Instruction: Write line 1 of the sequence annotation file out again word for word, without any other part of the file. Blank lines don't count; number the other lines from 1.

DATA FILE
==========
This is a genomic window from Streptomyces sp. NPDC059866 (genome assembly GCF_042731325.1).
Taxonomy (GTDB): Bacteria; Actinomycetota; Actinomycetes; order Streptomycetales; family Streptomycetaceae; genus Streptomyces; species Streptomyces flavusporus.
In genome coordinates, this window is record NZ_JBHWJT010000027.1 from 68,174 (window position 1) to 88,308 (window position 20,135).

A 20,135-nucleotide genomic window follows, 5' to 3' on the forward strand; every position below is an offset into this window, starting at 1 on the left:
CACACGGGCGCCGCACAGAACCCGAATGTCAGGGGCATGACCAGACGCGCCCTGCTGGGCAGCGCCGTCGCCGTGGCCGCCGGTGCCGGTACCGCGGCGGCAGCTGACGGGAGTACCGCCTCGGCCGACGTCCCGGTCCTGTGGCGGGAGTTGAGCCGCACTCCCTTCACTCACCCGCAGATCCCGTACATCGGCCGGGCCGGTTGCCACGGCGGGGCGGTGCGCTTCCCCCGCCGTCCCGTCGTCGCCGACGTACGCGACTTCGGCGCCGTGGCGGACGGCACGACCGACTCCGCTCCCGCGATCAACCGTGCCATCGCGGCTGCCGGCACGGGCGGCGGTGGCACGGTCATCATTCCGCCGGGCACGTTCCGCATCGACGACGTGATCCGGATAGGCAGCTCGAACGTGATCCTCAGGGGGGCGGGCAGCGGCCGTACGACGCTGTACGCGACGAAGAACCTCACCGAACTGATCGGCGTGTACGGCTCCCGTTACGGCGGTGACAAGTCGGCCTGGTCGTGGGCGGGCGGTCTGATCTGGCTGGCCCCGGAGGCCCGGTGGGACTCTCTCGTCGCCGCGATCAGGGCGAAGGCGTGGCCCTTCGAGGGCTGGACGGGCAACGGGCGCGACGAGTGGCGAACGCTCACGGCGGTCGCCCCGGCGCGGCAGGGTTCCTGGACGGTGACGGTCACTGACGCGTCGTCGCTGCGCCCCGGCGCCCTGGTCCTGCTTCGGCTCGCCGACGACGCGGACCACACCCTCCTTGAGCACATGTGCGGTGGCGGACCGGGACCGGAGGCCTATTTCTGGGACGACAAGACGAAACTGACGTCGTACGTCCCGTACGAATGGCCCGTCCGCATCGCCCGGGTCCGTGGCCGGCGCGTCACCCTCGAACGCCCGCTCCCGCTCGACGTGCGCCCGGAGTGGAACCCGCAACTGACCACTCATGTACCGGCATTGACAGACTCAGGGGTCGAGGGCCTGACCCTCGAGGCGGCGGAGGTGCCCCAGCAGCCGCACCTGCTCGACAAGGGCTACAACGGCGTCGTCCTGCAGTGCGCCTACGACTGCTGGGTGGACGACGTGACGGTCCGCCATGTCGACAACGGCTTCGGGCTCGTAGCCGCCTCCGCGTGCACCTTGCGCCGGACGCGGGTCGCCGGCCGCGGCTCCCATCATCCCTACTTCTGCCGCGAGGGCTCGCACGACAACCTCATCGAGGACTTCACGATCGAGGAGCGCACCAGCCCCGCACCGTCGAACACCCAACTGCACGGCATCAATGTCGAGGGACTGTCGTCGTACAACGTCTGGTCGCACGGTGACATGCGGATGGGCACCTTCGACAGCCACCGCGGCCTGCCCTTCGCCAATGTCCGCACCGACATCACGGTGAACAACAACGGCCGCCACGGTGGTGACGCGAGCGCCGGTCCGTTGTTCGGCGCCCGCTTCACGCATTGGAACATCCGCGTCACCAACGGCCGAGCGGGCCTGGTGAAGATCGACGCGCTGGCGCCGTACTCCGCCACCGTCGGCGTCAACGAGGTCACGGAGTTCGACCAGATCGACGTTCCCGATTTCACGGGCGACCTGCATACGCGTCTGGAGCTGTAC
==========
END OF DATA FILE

This is a genomic window from Streptomyces sp. NPDC059866 (genome assembly GCF_042731325.1).